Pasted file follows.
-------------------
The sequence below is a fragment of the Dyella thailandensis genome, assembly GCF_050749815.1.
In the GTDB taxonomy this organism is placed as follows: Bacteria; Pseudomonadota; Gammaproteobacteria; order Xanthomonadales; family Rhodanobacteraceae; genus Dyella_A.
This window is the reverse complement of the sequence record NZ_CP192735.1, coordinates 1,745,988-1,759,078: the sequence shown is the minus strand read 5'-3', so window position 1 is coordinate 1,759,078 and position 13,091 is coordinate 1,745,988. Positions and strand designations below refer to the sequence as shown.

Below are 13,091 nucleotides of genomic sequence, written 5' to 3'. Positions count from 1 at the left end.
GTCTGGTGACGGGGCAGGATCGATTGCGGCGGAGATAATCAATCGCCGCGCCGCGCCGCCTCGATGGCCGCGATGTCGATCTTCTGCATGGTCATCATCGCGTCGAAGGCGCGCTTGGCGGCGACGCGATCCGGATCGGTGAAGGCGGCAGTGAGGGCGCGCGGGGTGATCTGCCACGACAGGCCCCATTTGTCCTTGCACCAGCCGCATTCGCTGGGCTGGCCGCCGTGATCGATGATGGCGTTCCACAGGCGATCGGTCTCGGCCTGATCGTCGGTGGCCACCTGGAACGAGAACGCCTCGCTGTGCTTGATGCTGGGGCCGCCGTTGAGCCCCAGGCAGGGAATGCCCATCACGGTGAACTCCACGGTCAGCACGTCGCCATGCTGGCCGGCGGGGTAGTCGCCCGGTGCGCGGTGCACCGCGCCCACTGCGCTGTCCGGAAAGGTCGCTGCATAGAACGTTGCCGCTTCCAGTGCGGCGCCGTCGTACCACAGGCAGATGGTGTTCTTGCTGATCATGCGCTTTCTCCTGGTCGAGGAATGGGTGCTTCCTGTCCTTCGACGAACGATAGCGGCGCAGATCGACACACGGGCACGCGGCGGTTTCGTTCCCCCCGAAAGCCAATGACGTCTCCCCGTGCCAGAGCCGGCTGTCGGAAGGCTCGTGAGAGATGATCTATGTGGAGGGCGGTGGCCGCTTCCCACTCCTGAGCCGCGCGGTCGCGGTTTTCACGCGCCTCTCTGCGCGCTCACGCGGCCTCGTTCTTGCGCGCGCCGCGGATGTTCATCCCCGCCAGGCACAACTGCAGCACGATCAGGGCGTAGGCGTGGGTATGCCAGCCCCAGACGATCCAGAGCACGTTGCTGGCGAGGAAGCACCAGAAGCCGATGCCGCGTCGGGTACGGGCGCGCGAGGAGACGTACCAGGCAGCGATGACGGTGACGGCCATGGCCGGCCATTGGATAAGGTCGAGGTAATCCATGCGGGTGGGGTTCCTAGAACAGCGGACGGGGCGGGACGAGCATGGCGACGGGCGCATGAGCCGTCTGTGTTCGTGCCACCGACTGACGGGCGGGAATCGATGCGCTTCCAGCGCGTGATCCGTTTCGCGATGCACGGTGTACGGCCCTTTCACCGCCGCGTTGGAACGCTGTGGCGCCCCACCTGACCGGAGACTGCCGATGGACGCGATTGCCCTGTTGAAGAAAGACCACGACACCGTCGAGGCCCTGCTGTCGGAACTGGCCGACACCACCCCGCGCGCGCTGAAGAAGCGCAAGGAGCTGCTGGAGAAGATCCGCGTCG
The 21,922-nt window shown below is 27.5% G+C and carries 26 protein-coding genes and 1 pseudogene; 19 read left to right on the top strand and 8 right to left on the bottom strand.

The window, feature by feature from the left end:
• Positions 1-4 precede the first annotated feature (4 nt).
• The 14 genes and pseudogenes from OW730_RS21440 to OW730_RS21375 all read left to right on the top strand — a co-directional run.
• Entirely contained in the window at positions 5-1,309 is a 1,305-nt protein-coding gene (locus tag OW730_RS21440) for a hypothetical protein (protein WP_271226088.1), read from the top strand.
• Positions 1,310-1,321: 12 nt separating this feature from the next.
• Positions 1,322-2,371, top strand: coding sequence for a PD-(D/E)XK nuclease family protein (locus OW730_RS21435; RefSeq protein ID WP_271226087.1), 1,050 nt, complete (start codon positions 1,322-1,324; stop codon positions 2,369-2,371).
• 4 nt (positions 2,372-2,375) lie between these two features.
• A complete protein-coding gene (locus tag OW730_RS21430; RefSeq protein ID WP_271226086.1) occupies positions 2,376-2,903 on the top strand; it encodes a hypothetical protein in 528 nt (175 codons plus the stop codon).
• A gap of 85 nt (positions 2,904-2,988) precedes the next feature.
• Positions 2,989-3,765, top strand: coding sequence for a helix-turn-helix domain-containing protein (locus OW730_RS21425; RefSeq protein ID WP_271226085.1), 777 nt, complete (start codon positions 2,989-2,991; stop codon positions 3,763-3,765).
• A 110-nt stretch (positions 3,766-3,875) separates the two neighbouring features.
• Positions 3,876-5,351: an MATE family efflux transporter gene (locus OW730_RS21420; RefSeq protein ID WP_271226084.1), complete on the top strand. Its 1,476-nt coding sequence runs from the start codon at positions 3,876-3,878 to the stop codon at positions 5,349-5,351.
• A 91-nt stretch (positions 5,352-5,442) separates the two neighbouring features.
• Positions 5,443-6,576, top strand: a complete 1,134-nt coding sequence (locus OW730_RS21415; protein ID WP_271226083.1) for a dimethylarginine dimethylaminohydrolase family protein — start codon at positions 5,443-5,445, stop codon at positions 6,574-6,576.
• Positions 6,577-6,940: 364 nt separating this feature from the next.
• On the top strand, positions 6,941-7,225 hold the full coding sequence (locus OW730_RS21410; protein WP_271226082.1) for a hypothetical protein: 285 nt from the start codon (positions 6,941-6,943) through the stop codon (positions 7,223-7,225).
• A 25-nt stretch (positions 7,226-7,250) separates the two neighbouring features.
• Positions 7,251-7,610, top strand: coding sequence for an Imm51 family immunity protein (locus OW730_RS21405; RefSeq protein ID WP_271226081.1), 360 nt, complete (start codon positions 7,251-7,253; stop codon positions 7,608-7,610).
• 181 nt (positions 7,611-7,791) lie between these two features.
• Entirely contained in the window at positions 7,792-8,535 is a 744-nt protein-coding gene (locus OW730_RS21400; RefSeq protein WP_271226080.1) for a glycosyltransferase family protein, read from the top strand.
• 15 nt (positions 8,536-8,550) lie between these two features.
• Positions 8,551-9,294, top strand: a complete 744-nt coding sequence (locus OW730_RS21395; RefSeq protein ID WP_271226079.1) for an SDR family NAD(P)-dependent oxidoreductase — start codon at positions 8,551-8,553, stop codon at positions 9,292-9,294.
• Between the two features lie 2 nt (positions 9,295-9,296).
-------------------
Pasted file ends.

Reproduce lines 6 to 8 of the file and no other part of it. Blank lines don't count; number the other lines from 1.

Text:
The 21,922-nt window shown below is 27.5% G+C and carries 26 protein-coding genes and 1 pseudogene; 19 read left to right on the top strand and 8 right to left on the bottom strand.

The window, feature by feature from the left end:
• Positions 1-4 precede the first annotated feature (4 nt).